As we reported last week, Carl Levin’s Permanent Subcommittee On Investigations will be grilling banks on their involvement in the physical commodities business in general and their metal warehousing activities centered around the London Metal Exchange in particular, this week Reuters reports.
Ahead of the hearing, the committee released a detailed 403-page report that criticized how banks purchased and exploited huge commodity stockpiles. In particular it raised the Fed’s concerns about two areas, firstly a possible weakness in banks’ ability to withstand a major catastrophe and, secondly, it examines intricate details of Metro International Trade Service‘s multimillion dollar payments to maintain the long wait times and, hence, bolster income.
Most of the big banks such as JPMorganChase and MorganStanley have since either downgraded their involvement or exited the business altogether but Goldman Sachs remains very much involved with commodity trading, including warehousing, as a core activity. Goldman rigorously refutes any wrongdoing, Chris Wibbelman, president and CEO of Metro International Trade Services LLC said it plays by the rules and contributes to jobs in the Detroit area.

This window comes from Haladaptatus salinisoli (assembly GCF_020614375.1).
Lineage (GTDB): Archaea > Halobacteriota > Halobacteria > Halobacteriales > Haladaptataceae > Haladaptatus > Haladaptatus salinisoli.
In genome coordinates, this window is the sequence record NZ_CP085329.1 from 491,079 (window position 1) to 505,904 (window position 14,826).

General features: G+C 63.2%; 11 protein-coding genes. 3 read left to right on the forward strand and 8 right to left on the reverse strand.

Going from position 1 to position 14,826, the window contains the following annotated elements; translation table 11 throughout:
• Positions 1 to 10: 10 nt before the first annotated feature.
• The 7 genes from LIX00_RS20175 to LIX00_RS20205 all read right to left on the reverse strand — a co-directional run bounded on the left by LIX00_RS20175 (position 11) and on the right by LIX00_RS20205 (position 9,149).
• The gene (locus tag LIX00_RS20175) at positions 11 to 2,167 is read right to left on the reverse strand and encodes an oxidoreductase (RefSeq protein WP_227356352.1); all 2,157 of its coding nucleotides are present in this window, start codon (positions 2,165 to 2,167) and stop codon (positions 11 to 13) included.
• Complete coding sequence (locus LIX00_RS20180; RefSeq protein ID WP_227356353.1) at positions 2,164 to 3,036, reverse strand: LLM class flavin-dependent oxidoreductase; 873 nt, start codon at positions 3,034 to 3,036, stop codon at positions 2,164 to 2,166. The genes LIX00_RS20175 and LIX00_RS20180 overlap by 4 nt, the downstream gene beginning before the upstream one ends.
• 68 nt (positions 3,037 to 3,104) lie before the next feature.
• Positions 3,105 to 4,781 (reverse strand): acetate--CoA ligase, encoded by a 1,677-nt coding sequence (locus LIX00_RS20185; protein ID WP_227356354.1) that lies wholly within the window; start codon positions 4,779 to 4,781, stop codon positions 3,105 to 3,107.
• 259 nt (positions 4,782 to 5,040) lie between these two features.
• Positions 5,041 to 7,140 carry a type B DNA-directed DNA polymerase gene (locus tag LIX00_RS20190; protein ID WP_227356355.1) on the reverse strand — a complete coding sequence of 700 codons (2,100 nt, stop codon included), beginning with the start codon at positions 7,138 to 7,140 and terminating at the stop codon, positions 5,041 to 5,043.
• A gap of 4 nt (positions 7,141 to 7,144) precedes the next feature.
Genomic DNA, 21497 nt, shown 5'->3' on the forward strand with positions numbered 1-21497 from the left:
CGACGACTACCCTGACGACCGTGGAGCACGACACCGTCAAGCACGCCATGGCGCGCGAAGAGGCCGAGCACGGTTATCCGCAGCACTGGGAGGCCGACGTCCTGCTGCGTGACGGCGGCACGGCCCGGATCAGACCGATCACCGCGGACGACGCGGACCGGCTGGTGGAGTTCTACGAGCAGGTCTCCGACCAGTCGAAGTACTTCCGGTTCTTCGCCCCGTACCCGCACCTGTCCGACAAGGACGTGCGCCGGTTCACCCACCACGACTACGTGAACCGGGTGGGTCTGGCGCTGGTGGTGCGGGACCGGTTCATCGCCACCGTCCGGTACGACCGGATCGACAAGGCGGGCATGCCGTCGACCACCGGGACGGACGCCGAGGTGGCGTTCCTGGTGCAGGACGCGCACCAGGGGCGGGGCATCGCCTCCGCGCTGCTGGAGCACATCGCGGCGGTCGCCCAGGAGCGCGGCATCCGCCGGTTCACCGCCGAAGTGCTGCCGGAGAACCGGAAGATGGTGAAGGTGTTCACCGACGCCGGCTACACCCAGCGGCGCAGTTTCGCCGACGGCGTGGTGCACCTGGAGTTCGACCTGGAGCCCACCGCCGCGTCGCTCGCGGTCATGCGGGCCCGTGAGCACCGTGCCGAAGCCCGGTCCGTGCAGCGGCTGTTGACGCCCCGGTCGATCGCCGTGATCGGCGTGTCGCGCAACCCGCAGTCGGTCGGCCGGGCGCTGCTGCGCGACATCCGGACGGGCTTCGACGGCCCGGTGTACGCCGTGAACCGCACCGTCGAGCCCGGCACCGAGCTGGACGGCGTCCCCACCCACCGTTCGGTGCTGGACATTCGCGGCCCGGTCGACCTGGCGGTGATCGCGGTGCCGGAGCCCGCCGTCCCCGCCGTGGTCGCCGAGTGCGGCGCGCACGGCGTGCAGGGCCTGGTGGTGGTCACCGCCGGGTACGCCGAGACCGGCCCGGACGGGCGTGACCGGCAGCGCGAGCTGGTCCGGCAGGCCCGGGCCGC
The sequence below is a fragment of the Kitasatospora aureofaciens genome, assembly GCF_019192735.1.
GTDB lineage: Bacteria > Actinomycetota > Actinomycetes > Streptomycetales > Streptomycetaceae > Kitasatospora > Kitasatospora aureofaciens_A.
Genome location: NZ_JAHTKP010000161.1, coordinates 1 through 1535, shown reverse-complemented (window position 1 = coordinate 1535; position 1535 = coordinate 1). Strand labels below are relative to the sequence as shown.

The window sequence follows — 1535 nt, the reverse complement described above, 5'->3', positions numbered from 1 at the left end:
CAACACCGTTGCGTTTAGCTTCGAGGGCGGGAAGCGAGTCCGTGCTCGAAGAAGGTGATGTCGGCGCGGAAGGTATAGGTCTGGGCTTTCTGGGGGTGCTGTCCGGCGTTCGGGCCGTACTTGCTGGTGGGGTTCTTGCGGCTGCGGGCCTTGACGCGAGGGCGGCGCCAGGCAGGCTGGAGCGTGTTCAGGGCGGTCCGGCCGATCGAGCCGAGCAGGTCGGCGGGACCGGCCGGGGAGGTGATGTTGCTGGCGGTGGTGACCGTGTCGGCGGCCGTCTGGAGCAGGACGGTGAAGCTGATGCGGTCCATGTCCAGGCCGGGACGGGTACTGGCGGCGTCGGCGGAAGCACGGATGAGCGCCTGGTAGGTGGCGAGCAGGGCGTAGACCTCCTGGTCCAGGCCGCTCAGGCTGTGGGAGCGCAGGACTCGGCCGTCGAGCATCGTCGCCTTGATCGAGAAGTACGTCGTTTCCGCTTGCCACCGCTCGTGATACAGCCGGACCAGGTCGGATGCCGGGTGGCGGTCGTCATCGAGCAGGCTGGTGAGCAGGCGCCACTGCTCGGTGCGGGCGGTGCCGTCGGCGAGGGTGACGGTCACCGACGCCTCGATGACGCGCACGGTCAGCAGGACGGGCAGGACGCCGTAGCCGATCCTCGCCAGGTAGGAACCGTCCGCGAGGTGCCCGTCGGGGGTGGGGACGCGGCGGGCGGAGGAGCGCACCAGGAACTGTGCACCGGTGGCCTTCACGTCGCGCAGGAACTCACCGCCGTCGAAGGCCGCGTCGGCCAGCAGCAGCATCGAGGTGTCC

Unfortunately, the firm is probably right in that respect, the rules clearly had gaping holes in them allowing operators to honor the letter if not the spirit of the law. As such, prosecution has proven very difficult, not just because no laws appear to have been broken but because a basic tenet of the complaints – that warehouse queues have directly acted to artificially raise prices has proved to be hard to prove. Warehouse queues have decreased since the early part of this year and, yet, aluminum prices have continued to rise – both on the LME and the more murky physical delivery premium charged by holders of the metal for prompt delivery.
It would appear, in retrospect, that the queues, while engineered by warehouse operators to extract ongoing rents from warrant holders waiting to take delivery of their metal, are as much a symptom of deeper underlying dynamics than they are the cause. Although the market was in oversupply, the stock and finance trade was soaking up metal creating a near invisible sinkhole and making the physical market tight enough that physical delivery premiums could be charged – by warehouse operators and producers alike.
As Craig Pirrong, a finance professor at the University of Houston, is quoted in the article as saying, “In some ways, this is fighting last year’s war,” and although the report will grab the headlines, little is likely to come out of it that will materially effect the aluminum market.